A weekly digest of new and noteworthy industry happenings. Or just cool stuff we like. Brought to you by CO-OP.
NatWest, a UK based financial institution, has introduced Cora, their new animated, humanoid interface (emphasis on the ‘face’). Cora was developed to answer simple questions for customers, allowing ‘human tellers’ (never thought we’d have to make that distinction of a teller being human or not) to handle and advise on more complicated queries. This pilot program leads an interesting trend, that is even present and growing here in Canada as well. Many financial institutions have activated ‘chat bots’ to communicate with customers via Facebook Messenger, whereas ATB Financial out west has even developed an in-branch robot assistant named Pepper. It is becoming more and more interesting to see how this vast implementation of AI will affect the financial institution landscape; is banking heading towards a human-free service? With banking technology as accessible as it has become over the years (you can literally deposit a cheque by taking a picture of it) it will be interesting to see how consumers react – better yet, interact – with the Cora’s and Pepper’s. If I can already deposit a cheque from my phone, I am probably going to a branch for the sole reason of speaking to a teller; an actual person.
Strategy magazine’s March feature article revolves around a concept that may be new to many, but a foregone conclusion to others (COOP Advertising). The title reads, What it takes to brand an agency – and goes on to list some barriers or rationale as to why some agencies, although masters of branding when it comes to campaigns and client based work, often overlook how their own brand lives. The article stems from Sid Lee’s new logo redesign, a strategy to not only redesign, but redefine. One of the main reasons cited in the article (applicable to ad agencies in general) is the fact that much of the branding created by agencies is intrinsic to the creative produced, and therefore is led by a collaboration between Creative, Accounts and the Client. But as the article raises, what happens when that Creative Team leaves the agency, or switches over to another client with a different need, different vision; how is a consistent brand voice (on behalf of the agency) maintained?
This is a problem that is negated by COOP’s model, where the agency does not have to worry about Creatives leaving and taking their ideas with them – each creative is individually sourced based on their own strengths and expertise for a specific project/ campaign, with the direction being COOP driven, based on COOP’s intrinsic vales and approach. Regardless of the revolving door effect, COOP’s culture and values are here to stay.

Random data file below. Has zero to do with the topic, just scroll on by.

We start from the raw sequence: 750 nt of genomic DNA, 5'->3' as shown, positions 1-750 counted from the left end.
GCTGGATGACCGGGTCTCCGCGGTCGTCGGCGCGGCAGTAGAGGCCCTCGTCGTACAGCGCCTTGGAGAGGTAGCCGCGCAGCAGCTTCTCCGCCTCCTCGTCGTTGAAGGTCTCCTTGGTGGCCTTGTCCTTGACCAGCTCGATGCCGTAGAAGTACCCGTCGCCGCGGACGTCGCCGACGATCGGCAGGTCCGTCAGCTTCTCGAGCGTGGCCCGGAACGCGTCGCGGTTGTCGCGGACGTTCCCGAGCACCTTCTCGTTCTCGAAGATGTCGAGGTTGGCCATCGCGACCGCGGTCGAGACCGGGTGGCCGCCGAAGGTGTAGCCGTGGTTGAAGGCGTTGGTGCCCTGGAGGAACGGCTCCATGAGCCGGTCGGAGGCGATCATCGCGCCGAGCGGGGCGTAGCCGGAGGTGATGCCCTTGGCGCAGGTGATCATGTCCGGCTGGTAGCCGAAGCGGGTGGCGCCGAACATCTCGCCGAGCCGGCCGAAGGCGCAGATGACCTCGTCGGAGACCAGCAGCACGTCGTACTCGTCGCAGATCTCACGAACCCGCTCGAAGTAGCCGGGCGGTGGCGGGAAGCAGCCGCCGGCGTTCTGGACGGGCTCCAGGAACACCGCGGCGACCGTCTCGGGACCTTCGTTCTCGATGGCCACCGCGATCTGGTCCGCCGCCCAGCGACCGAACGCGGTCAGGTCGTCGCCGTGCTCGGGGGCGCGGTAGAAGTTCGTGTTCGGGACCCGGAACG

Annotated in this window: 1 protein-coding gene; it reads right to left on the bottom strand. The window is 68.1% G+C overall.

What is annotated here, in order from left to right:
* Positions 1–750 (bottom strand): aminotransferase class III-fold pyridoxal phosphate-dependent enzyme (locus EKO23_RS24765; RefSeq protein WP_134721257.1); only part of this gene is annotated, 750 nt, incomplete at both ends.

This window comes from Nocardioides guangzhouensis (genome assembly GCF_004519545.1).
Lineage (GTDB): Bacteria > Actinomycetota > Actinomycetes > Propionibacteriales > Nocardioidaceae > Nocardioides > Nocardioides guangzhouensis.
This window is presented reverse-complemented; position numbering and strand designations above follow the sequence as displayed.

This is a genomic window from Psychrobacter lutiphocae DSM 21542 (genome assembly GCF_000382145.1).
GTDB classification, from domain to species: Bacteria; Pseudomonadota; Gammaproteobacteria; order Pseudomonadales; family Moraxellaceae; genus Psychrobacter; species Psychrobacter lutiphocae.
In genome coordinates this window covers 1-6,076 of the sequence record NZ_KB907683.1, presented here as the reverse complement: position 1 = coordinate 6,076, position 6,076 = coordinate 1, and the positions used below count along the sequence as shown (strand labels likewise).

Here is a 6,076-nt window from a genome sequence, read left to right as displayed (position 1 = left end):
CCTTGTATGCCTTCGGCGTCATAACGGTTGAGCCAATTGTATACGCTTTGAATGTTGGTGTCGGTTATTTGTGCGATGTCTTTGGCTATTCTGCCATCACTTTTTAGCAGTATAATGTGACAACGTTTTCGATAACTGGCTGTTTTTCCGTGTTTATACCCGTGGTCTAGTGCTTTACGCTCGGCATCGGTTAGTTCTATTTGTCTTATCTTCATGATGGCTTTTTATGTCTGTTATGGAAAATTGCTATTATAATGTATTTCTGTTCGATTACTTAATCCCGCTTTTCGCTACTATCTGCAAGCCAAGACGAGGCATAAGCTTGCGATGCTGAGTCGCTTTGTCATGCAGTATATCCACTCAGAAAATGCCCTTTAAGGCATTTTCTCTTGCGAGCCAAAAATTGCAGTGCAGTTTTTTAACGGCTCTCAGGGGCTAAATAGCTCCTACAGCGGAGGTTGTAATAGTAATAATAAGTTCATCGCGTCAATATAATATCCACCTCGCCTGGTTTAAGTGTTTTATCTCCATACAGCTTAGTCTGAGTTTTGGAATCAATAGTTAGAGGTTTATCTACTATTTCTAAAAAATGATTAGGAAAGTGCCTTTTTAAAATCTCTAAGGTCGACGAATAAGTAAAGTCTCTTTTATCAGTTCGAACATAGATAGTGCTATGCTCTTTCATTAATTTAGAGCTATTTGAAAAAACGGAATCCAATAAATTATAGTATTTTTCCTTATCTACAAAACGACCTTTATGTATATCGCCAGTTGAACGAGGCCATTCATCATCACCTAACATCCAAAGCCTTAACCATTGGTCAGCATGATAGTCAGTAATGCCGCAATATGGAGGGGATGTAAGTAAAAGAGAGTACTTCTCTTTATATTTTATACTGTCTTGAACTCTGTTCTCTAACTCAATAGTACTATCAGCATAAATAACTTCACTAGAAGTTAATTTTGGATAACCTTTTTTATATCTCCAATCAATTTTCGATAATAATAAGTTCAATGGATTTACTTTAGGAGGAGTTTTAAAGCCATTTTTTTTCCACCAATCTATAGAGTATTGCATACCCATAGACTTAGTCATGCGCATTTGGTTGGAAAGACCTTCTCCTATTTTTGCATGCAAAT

Spirit Leaf is going all in on design in hopes of becoming the next “iconic Canadian brand.” The Calgary company, predominantly based west of Ontario, is looking to franchise a ‘community-focused retail model’ that it hopes will lead in redefining the perception around cannabis and cannabis use. The main goal here, is for Spirit Leaf to create an identity for not only its brand as a retailer, but each location as a design piece – these won’t be your local dispensaries. Drawing inspiration from current lifestyle and wellness retailers, Spirit Leaf will construct retail locations heavy in distressed wood and metal accents to project a rustic feel for consumers. With artwork and signage that looks to tell a story in each location, Spirit Leaf looks to rewrite the narrative surrounding cannabis sale and use. It will be interesting to see how effective interior design is at not merely having to create and reaffirm brand identity and culture but rewriting it all together; especially in communities that are opposed to cannabis’ legalization.
“sooo does anyone else not open Snapchat anymore? Or is it just me… ugh this is so sad” tweeted Kylie Jenner in response to Snapchat’s new interface re-design. And that’s all it took; less than 140 characters for Snapchat’s stock value to plummet. As the old proverb goes, “talk is cheap” – except if you are Kylie Jenner, of course; then talk might be worth quite a lot… to the tune of $1.3B as Snapchat quickly found out. Snapchat recently rolled out a new interface redesign for their popular social media app, to the discontent of millions of users. While many users took to varying social media platforms to voice their displeasure, the negative feedback seemed to be inconsequential to the multi-billion dollar social app. Until Kylie, the Queen of Snapchat, chimed in. Not only did Snapchat see its own stock value go down 6%, Kylie’s tweet had the adverse effect on the stock of their main competitor, Instagram; seeing a rise in value of $13B.
Social media giants have a habit of telling consumers what’s best for them. Rightfully so to an extent, most of the popular apps have been able to capitalize on dormant demand – providing services and applications consumers did not even know they needed – until they needed them. It seems now that Snapchat may need its users more than its users need it… now more than ever.